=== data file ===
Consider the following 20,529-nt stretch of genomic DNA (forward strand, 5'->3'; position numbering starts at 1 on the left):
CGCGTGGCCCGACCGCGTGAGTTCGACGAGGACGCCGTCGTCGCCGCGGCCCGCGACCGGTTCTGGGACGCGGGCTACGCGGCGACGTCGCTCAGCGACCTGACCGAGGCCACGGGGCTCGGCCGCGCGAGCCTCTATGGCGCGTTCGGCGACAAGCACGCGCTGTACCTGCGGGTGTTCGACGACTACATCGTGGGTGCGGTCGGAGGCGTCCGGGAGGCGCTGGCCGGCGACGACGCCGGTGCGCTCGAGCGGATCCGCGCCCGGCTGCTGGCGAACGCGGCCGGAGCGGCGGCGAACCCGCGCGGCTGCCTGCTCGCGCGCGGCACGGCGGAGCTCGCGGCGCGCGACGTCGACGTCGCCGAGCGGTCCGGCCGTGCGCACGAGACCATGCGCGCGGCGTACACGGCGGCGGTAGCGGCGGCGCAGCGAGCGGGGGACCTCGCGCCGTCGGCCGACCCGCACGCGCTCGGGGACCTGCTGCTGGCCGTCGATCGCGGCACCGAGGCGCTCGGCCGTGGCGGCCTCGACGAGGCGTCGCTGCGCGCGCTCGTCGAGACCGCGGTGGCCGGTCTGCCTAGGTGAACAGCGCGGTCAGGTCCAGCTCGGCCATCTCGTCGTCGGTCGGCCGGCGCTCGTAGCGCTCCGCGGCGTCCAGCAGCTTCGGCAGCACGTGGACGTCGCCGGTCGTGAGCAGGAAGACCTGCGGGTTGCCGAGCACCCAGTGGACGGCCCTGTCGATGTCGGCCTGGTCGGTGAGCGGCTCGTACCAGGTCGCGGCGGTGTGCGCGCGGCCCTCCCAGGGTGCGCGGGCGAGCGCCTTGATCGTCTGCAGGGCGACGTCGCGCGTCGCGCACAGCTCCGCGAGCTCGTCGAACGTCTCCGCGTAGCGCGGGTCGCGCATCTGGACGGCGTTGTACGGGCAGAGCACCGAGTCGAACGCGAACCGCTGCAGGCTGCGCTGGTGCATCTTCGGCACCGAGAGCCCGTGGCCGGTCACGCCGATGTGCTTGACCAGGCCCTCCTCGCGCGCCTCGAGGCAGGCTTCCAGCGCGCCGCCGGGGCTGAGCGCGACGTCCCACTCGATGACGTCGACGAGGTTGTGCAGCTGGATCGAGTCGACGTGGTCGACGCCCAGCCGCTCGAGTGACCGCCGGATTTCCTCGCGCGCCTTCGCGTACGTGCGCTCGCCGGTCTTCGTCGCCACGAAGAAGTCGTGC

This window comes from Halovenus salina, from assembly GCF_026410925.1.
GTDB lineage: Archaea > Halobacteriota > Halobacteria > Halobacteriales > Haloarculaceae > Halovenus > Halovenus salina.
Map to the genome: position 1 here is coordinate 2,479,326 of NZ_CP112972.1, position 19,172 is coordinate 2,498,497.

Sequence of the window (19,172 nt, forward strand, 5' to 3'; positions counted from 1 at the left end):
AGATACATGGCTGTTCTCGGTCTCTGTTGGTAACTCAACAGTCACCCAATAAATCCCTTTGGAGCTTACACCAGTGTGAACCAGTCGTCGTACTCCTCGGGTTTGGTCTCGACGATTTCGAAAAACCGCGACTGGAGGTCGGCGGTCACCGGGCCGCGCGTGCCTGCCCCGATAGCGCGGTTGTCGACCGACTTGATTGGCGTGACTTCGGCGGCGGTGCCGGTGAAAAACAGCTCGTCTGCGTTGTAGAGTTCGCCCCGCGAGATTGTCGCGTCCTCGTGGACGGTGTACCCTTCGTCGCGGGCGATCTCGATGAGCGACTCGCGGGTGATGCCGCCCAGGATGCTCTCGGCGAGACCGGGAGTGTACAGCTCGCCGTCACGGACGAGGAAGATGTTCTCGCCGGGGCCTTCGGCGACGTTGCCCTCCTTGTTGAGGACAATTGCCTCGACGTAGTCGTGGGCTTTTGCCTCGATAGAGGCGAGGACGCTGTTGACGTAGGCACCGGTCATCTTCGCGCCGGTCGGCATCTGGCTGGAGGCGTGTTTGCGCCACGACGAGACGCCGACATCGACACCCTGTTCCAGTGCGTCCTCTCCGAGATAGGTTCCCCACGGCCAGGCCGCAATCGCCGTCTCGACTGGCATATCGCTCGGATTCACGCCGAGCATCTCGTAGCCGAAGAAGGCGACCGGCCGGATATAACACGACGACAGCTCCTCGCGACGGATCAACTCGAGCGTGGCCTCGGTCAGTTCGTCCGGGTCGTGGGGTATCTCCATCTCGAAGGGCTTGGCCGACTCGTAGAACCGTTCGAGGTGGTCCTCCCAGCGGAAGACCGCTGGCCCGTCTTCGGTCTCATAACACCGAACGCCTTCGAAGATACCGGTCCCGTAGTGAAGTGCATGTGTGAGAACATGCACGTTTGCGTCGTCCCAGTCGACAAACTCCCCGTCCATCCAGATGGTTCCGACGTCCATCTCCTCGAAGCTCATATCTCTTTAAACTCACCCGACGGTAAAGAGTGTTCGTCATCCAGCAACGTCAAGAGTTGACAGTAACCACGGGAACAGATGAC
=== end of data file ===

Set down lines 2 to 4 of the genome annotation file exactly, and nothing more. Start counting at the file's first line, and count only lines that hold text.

CGCGTGGCCCGACCGCGTGAGTTCGACGAGGACGCCGTCGTCGCCGCGGCCCGCGACCGGTTCTGGGACGCGGGCTACGCGGCGACGTCGCTCAGCGACCTGACCGAGGCCACGGGGCTCGGCCGCGCGAGCCTCTATGGCGCGTTCGGCGACAAGCACGCGCTGTACCTGCGGGTGTTCGACGACTACATCGTGGGTGCGGTCGGAGGCGTCCGGGAGGCGCTGGCCGGCGACGACGCCGGTGCGCTCGAGCGGATCCGCGCCCGGCTGCTGGCGAACGCGGCCGGAGCGGCGGCGAACCCGCGCGGCTGCCTGCTCGCGCGCGGCACGGCGGAGCTCGCGGCGCGCGACGTCGACGTCGCCGAGCGGTCCGGCCGTGCGCACGAGACCATGCGCGCGGCGTACACGGCGGCGGTAGCGGCGGCGCAGCGAGCGGGGGACCTCGCGCCGTCGGCCGACCCGCACGCGCTCGGGGACCTGCTGCTGGCCGTCGATCGCGGCACCGAGGCGCTCGGCCGTGGCGGCCTCGACGAGGCGTCGCTGCGCGCGCTCGTCGAGACCGCGGTGGCCGGTCTGCCTAGGTGAACAGCGCGGTCAGGTCCAGCTCGGCCATCTCGTCGTCGGTCGGCCGGCGCTCGTAGCGCTCCGCGGCGTCCAGCAGCTTCGGCAGCACGTGGACGTCGCCGGTCGTGAGCAGGAAGACCTGCGGGTTGCCGAGCACCCAGTGGACGGCCCTGTCGATGTCGGCCTGGTCGGTGAGCGGCTCGTACCAGGTCGCGGCGGTGTGCGCGCGGCCCTCCCAGGGTGCGCGGGCGAGCGCCTTGATCGTCTGCAGGGCGACGTCGCGCGTCGCGCACAGCTCCGCGAGCTCGTCGAACGTCTCCGCGTAGCGCGGGTCGCGCATCTGGACGGCGTTGTACGGGCAGAGCACCGAGTCGAACGCGAACCGCTGCAGGCTGCGCTGGTGCATCTTCGGCACCGAGAGCCCGTGGCCGGTCACGCCGATGTGCTTGACCAGGCCCTCCTCGCGCGCCTCGAGGCAGGCTTCCAGCGCGCCGCCGGGGCTGAGCGCGACGTCCCACTCGATGACGTCGACGAGGTTGTGCAGCTGGATCGAGTCGACGTGGTCGACGCCCAGCCGCTCGAGTGACCGCCGGATTTCCTCGCGCGCCTTCGCGTACGTGCGCTCGCCGGTCTTCGTCGCCACGAAGAAGTCGTGC

This window comes from Halovenus salina, from assembly GCF_026410925.1.
GTDB lineage: Archaea > Halobacteriota > Halobacteria > Halobacteriales > Haloarculaceae > Halovenus > Halovenus salina.